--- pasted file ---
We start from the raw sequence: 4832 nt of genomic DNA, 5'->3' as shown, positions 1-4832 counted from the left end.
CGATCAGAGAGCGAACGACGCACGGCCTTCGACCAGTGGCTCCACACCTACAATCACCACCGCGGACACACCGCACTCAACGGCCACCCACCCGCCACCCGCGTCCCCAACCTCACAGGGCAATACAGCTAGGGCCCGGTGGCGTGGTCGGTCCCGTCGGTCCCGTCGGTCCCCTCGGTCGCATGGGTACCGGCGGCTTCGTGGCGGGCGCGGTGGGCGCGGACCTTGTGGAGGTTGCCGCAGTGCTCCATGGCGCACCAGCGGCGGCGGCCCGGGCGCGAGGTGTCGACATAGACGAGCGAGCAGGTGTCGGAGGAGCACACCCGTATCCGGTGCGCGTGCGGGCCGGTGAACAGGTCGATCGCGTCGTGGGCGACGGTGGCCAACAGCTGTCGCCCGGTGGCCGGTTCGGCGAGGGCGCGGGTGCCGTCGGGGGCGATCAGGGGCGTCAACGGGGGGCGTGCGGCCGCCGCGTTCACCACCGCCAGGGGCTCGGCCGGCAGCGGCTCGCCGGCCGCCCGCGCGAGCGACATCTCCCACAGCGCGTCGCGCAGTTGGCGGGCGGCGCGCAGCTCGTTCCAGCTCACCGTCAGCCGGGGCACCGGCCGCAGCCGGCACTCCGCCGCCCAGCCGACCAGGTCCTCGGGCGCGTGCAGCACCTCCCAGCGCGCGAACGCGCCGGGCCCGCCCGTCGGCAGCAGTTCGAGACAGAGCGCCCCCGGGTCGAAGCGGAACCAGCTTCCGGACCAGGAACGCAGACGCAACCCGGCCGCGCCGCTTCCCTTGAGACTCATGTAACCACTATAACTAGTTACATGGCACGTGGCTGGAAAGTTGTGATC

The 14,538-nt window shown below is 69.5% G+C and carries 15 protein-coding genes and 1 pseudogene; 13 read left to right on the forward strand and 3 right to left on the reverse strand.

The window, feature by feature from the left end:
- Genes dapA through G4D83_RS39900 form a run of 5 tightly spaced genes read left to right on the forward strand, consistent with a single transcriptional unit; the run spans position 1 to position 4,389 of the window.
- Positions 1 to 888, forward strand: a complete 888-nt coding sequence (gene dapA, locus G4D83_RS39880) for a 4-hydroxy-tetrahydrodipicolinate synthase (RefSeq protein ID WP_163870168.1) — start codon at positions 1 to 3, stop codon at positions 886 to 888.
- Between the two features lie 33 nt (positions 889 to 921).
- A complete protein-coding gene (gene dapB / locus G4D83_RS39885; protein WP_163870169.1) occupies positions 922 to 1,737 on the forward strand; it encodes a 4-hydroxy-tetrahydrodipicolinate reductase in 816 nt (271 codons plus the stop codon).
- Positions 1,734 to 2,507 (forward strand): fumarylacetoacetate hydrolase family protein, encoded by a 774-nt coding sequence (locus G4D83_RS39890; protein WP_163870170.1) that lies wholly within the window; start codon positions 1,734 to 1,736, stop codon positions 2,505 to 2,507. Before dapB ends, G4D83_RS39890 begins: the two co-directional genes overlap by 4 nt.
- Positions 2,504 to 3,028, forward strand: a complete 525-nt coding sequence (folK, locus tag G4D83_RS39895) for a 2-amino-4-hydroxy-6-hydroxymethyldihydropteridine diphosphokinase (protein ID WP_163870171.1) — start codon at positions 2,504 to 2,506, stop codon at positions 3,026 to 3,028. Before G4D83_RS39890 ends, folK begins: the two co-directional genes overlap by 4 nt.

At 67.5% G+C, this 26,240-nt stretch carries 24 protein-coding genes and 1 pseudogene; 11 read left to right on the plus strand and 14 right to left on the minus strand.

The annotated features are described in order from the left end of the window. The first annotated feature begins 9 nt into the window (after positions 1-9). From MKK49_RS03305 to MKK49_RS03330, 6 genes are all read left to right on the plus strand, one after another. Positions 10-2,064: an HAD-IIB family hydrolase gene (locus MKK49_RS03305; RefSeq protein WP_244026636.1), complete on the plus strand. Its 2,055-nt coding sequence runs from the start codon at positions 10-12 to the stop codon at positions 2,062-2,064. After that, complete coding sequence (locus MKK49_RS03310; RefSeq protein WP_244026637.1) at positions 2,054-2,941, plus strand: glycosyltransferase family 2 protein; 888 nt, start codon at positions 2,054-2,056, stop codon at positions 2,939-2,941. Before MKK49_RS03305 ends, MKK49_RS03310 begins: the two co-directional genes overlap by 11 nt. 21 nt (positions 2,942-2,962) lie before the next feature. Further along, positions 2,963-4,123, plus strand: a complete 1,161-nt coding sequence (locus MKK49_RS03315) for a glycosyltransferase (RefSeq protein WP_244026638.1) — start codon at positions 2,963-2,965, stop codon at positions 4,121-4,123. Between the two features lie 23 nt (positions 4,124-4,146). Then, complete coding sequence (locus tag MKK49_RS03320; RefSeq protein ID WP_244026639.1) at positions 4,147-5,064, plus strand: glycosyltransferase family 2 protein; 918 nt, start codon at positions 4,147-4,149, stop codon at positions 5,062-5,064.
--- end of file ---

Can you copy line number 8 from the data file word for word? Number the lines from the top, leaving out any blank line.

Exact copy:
- A complete protein-coding gene (gene dapB / locus G4D83_RS39885; protein WP_163870169.1) occupies positions 922 to 1,737 on the forward strand; it encodes a 4-hydroxy-tetrahydrodipicolinate reductase in 816 nt (271 codons plus the stop codon).